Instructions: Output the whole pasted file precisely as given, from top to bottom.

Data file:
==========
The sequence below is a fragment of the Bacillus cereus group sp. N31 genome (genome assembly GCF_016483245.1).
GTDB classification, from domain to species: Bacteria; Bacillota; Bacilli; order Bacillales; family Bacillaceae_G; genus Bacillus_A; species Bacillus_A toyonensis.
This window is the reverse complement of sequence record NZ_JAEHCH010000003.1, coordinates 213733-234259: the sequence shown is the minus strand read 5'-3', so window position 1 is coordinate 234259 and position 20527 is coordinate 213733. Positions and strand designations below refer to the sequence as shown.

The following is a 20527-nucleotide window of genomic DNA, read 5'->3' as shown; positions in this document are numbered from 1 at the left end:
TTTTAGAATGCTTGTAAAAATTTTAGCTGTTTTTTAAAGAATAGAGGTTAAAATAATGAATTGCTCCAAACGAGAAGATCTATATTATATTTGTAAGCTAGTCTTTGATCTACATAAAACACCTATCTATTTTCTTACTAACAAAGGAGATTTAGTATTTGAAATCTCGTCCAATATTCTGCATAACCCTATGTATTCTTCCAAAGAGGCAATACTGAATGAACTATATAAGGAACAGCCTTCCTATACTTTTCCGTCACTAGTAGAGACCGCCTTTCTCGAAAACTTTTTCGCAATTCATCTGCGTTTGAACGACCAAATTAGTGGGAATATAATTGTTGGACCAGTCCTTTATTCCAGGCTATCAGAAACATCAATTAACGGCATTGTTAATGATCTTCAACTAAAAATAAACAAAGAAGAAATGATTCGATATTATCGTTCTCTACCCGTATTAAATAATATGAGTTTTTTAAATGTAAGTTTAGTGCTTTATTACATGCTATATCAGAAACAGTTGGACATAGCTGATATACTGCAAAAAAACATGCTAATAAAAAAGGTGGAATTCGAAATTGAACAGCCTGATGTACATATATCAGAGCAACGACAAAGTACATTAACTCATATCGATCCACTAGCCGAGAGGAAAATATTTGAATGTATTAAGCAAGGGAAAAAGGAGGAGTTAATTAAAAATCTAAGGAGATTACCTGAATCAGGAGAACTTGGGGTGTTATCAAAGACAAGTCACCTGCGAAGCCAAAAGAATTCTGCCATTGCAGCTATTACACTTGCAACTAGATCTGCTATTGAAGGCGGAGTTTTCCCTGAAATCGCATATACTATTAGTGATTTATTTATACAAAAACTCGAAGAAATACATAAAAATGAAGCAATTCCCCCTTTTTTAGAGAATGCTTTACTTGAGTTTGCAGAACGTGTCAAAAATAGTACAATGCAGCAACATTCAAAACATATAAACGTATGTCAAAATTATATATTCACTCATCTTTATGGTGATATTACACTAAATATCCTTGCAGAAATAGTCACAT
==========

The sequence below is a fragment of the Bacillus cereus group sp. N31 genome (genome assembly GCF_016483245.1).
GTDB classification, from domain to species: Bacteria; Bacillota; Bacilli; order Bacillales; family Bacillaceae_G; genus Bacillus_A; species Bacillus_A toyonensis.
This window is the reverse complement of sequence record NZ_JAEHCH010000003.1, coordinates 213733-234259: the sequence shown is the minus strand read 5'-3', so window position 1 is coordinate 234259 and position 20527 is coordinate 213733. Positions and strand designations below refer to the sequence as shown.

The following is a 20527-nucleotide window of genomic DNA, read 5'->3' as shown; positions in this document are numbered from 1 at the left end:
TTTTAGAATGCTTGTAAAAATTTTAGCTGTTTTTTAAAGAATAGAGGTTAAAATAATGAATTGCTCCAAACGAGAAGATCTATATTATATTTGTAAGCTAGTCTTTGATCTACATAAAACACCTATCTATTTTCTTACTAACAAAGGAGATTTAGTATTTGAAATCTCGTCCAATATTCTGCATAACCCTATGTATTCTTCCAAAGAGGCAATACTGAATGAACTATATAAGGAACAGCCTTCCTATACTTTTCCGTCACTAGTAGAGACCGCCTTTCTCGAAAACTTTTTCGCAATTCATCTGCGTTTGAACGACCAAATTAGTGGGAATATAATTGTTGGACCAGTCCTTTATTCCAGGCTATCAGAAACATCAATTAACGGCATTGTTAATGATCTTCAACTAAAAATAAACAAAGAAGAAATGATTCGATATTATCGTTCTCTACCCGTATTAAATAATATGAGTTTTTTAAATGTAAGTTTAGTGCTTTATTACATGCTATATCAGAAACAGTTGGACATAGCTGATATACTGCAAAAAAACATGCTAATAAAAAAGGTGGAATTCGAAATTGAACAGCCTGATGTACATATATCAGAGCAACGACAAAGTACATTAACTCATATCGATCCACTAGCCGAGAGGAAAATATTTGAATGTATTAAGCAAGGGAAAAAGGAGGAGTTAATTAAAAATCTAAGGAGATTACCTGAATCAGGAGAACTTGGGGTGTTATCAAAGACAAGTCACCTGCGAAGCCAAAAGAATTCTGCCATTGCAGCTATTACACTTGCAACTAGATCTGCTATTGAAGGCGGAGTTTTCCCTGAAATCGCATATACTATTAGTGATTTATTTATACAAAAACTCGAAGAAATACATAAAAATGAAGCAATTCCCCCTTTTTTAGAGAATGCTTTACTTGAGTTTGCAGAACGTGTCAAAAATAGTACAATGCAGCAACATTCAAAACATATAAACGTATGTCAAAATTATATATTCACTCATCTTTATGGTGATATTACACTAAATATCCTTGCAGAAATAGTCACAT